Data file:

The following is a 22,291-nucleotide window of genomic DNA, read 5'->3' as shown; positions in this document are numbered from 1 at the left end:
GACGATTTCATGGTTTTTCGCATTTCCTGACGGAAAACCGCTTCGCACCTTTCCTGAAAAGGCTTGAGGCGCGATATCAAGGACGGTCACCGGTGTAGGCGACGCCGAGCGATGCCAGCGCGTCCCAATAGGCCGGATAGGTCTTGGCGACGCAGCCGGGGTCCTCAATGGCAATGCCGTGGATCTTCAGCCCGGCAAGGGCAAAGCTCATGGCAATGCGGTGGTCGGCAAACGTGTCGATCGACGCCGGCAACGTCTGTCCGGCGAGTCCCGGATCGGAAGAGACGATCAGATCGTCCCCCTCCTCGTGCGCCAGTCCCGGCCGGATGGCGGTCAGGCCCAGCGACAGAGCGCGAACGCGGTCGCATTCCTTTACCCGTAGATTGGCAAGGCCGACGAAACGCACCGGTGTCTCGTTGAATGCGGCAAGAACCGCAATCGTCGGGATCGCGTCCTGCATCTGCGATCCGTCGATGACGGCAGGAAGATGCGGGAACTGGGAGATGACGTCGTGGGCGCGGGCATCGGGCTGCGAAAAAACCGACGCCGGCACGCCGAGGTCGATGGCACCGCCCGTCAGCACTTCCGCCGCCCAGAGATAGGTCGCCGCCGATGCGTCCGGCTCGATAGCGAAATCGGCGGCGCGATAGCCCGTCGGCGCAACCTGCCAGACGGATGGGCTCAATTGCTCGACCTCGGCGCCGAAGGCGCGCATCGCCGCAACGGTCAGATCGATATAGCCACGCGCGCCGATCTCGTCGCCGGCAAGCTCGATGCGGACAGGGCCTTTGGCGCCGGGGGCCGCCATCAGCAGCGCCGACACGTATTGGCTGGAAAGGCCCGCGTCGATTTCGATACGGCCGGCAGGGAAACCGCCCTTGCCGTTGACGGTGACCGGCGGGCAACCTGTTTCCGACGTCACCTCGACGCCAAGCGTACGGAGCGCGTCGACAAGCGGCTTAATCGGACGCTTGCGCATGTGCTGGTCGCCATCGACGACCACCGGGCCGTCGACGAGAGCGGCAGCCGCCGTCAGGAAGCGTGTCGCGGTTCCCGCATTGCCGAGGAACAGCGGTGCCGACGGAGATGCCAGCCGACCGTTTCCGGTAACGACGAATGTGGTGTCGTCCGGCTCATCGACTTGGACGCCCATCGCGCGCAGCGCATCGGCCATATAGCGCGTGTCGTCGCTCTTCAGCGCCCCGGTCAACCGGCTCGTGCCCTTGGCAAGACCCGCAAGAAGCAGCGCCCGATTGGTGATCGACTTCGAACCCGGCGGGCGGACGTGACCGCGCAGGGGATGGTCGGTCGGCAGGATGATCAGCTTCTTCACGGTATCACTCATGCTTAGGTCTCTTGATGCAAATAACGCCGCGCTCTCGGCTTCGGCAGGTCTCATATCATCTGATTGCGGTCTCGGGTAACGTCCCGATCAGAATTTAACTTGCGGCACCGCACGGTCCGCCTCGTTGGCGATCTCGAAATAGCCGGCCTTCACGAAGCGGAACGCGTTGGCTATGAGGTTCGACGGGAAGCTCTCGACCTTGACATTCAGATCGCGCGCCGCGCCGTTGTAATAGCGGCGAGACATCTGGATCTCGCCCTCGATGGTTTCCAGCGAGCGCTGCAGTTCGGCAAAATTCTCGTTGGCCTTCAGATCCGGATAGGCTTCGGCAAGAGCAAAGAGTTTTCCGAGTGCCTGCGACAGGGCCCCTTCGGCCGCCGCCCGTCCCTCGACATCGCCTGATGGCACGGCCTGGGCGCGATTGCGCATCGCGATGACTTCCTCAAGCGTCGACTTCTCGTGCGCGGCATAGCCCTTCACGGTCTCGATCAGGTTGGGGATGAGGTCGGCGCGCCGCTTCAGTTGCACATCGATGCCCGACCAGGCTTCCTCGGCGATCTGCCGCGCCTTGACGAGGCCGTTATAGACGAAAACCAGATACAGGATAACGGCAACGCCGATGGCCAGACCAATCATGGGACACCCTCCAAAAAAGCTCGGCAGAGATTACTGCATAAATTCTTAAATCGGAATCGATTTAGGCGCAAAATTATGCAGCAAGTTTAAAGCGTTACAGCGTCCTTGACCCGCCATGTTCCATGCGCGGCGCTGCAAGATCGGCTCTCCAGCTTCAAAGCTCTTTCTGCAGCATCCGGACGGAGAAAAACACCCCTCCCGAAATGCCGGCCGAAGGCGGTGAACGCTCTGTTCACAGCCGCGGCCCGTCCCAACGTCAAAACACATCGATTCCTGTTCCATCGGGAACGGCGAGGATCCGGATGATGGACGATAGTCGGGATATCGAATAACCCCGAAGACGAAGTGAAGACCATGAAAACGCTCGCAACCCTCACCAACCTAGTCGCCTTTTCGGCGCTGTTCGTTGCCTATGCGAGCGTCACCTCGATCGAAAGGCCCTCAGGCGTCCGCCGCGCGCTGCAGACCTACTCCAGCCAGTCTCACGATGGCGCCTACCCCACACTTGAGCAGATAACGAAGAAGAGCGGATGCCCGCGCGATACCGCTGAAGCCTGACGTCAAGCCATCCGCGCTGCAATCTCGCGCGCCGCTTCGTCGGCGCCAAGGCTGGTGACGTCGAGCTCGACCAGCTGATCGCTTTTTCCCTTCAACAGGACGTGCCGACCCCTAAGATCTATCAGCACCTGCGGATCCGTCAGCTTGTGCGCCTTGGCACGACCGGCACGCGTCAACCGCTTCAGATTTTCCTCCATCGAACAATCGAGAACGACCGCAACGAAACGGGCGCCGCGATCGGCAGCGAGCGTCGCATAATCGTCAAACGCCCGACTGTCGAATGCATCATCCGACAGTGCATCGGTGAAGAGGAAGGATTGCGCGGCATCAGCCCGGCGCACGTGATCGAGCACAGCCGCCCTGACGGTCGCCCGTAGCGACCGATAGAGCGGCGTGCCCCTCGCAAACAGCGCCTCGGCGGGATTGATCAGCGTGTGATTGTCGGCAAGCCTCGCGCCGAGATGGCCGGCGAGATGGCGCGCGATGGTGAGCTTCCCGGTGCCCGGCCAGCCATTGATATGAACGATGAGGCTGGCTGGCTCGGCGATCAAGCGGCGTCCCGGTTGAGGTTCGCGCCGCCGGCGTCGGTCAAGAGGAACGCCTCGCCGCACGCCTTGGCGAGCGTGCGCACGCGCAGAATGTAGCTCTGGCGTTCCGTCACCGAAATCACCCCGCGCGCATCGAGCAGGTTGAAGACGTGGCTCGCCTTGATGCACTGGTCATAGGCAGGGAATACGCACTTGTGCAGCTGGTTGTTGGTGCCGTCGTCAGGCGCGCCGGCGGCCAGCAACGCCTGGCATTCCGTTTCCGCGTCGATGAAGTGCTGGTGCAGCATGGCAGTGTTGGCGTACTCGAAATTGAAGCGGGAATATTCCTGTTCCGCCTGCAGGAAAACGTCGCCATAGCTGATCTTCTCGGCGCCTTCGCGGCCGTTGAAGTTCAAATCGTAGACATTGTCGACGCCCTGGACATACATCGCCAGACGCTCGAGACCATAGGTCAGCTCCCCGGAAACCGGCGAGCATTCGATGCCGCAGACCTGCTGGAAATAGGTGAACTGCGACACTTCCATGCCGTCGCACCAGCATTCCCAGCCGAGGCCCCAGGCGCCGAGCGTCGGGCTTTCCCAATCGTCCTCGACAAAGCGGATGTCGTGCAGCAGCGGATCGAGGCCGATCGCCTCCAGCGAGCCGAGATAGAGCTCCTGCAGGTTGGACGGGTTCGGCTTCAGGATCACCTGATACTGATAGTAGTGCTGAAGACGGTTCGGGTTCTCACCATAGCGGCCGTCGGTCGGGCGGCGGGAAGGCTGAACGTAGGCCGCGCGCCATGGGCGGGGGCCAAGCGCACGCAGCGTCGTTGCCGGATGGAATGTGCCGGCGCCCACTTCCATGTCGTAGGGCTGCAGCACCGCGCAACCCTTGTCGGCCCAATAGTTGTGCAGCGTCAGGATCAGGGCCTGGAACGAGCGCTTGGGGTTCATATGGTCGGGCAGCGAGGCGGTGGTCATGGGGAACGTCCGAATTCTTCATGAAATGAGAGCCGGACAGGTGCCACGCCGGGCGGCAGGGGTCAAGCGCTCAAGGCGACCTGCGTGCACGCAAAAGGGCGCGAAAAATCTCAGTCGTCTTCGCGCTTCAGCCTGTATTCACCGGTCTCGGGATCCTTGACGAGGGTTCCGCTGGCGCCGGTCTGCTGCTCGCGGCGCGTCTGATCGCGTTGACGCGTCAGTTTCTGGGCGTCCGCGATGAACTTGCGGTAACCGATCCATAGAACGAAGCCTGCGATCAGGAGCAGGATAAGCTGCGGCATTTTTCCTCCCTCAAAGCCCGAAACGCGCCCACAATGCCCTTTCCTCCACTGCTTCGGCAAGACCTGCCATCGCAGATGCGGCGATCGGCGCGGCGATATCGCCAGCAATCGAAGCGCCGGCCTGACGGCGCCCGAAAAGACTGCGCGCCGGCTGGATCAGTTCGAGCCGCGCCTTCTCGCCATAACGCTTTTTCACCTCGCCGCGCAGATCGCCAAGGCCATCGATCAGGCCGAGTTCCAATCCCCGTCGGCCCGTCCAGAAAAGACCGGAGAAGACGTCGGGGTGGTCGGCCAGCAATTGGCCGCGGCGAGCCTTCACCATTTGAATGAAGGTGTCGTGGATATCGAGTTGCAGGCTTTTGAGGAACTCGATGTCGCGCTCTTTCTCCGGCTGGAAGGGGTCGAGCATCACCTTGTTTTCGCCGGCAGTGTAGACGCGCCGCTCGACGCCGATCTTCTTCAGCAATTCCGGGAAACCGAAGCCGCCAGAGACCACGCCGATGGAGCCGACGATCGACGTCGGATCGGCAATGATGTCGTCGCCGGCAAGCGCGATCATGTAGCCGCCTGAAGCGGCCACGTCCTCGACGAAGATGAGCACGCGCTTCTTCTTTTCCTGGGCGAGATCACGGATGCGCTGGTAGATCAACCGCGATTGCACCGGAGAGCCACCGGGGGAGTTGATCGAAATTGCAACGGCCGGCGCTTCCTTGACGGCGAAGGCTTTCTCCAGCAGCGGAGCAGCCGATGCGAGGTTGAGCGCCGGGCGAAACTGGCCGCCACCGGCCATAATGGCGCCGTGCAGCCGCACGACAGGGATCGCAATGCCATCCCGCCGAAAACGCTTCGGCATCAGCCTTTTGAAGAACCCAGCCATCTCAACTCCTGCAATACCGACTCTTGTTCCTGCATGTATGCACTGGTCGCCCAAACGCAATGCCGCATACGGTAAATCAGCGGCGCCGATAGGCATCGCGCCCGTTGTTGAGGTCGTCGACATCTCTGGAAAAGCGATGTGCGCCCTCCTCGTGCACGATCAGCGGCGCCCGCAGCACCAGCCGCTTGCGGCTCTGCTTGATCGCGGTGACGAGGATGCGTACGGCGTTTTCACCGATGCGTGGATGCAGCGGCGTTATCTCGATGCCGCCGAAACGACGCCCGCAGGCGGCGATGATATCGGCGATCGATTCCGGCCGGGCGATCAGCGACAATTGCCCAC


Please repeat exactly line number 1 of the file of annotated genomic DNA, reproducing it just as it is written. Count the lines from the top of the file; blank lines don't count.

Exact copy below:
The following is a 22,291-nucleotide window of genomic DNA, read 5'->3' as shown; positions in this document are numbered from 1 at the left end: